Today, there are more than 23 million businesses operating as sole proprietorships or partnerships. This accounts for more than 80 percent of all U.S. businesses, according to BizStats.com. Do these structures protect small business owners from certain liabilities, or if a suit was brought against them, could their assets be at risk?
There is a common misconception that limited liability companies (LLCs) or incorporated structures are absolute safeguards against personal liability. As a result, many business owners forgo arming themselves with a small business insurance plan.
While attention to quality control and seamless risk management procedures can reduce the risk of lawsuits, no organization can completely eliminate the threat of a claim. The expense associated with defending litigations, even on frivolous claims, can add up quickly and possibly put a company in financial peril. With just one claim, savings that took years to build can be wiped out and the owner's personal assets can become vulnerable.
Instances where You Could be Liable
- The owner acted in an irresponsible or illegal manner
- They personally injured someone
- The owner signed a personal guarantee for a loan
- The business is not operated as a separate entity
Businesses can prevent the financial pitfalls of defending a claim by arming themselves with a business liability insurance plan. Typically, with business liability insurance policies, four types of claims are covered: bodily injury; property damage or loss; personal injury, such as libel or slander; and advertising injury. A General Liability policy covers all damages, legal fees and settlement charges up to the policy limits for covered claims. This is usually packaged with Property coverage in a Business Owner's Policy (BOP).
Typically, liability insurance coverage includes:
- Legal costs: General liability insurance will cover litigation costs such as attorney and witness fees, as well as settlement payments.
- Medical costs: Insurance will cover medical costs for individuals who may have been injured on company property.
- Property damage: Insurance will cover fire, theft or other incidents that damage the assets of the business. It insures the company from physical damage to the property as well as the customer's property.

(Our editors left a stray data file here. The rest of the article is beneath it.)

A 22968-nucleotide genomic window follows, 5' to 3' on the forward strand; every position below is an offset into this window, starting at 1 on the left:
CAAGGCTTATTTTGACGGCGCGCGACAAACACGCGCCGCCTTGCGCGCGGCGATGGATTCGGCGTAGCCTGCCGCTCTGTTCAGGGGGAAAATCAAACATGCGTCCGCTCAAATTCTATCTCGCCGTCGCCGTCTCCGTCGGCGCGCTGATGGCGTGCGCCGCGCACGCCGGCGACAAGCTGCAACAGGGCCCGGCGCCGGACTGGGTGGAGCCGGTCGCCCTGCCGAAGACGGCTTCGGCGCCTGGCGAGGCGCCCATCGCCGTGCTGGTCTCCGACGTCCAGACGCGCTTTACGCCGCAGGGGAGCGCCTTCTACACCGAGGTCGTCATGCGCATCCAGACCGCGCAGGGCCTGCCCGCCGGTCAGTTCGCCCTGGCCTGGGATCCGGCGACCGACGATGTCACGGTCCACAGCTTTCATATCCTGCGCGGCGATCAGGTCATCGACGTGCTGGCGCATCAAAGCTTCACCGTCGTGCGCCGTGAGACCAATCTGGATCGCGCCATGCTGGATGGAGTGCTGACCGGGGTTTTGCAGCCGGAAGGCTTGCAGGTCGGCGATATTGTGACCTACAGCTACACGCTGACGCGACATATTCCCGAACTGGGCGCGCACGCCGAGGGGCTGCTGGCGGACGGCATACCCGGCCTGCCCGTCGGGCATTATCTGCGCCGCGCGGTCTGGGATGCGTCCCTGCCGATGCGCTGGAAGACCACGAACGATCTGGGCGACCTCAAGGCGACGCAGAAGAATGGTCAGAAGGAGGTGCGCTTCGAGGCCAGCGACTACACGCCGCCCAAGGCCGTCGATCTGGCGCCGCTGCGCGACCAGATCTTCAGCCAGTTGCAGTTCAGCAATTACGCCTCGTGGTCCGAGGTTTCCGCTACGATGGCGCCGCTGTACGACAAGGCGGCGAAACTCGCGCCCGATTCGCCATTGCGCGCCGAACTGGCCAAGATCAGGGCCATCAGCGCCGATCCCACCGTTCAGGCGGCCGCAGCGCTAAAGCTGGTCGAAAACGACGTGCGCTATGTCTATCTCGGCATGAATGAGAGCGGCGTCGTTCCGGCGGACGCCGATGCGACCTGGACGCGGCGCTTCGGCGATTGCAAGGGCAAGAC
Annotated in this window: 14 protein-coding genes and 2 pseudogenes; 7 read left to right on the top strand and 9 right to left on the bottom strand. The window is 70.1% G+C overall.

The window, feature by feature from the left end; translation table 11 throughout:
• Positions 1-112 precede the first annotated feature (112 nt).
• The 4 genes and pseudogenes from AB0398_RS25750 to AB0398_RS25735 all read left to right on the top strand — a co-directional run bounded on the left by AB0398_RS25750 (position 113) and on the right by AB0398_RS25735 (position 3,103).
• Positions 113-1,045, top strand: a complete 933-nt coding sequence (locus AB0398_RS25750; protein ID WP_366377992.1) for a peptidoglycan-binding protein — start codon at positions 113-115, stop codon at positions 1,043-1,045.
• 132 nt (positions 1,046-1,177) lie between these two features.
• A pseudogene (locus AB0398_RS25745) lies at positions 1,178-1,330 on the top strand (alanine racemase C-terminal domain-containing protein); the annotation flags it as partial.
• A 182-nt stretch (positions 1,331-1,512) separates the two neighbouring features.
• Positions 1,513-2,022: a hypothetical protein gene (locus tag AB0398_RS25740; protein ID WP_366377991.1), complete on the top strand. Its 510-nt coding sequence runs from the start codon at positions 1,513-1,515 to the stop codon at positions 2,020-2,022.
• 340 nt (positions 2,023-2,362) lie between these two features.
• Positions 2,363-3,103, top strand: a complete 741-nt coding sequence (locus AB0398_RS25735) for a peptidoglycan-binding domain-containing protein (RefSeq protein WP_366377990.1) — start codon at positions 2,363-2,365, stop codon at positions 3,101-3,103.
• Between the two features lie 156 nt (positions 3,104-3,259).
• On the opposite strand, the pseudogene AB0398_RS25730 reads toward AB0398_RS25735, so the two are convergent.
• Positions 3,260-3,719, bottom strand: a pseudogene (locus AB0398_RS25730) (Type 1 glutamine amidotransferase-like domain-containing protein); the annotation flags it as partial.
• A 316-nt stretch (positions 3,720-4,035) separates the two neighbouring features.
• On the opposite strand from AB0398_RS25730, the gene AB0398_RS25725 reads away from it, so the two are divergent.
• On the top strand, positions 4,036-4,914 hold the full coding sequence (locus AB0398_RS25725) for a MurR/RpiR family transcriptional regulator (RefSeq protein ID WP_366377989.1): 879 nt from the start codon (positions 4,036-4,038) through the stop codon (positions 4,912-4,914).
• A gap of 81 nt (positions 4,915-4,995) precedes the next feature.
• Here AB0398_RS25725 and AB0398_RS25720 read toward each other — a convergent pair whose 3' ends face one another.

- Business interruption: Insurance will cover the business in cases of major disasters, such as a fire, that render the business inoperable. If the business is unable to operate, the insurance would reimburse the company for its losses and the profits that would have been made during that time.
Business owners should also consider Professional Liability insurance, also known as Errors and Omissions insurance, which protects organizations against claims of professional negligence and errors or omissions in professional work.
While the cost of safeguarding a business and its owner with liability insurance can be costly, there are several ways business owners can cut down on the expense, including:
- Shop around: Business liability insurance coverages range by company; read up on what is covered and what is not. Review small business insurance quotes from several insurers and compare rates.
- Consider a Business Owner's Policy (BOP): Rather than purchasing separate types of insurance from various companies, consider purchasing a package of policies. When receiving a small business liability insurance quote on a BOP, be sure to understand what is included in the coverage. BOPs don't typically include all types of insurance.
- Enlist a specialist broker: If the small business operates in a niche, it will often require specialized insurance to safeguard against unique risks. Insurance brokers will know what coverages are necessary for the business and know where to go for the best rates.
Company liability insurance safeguards businesses from various allegations of negligence, but it also protects them from having to absorb the fees associated with defending a frivolous lawsuit. Protecting the business from these risks provides a foundation for success. Business owners should invest the time to research small business insurance plans and understand what their needs are. It could mean the difference between survival and financial disaster.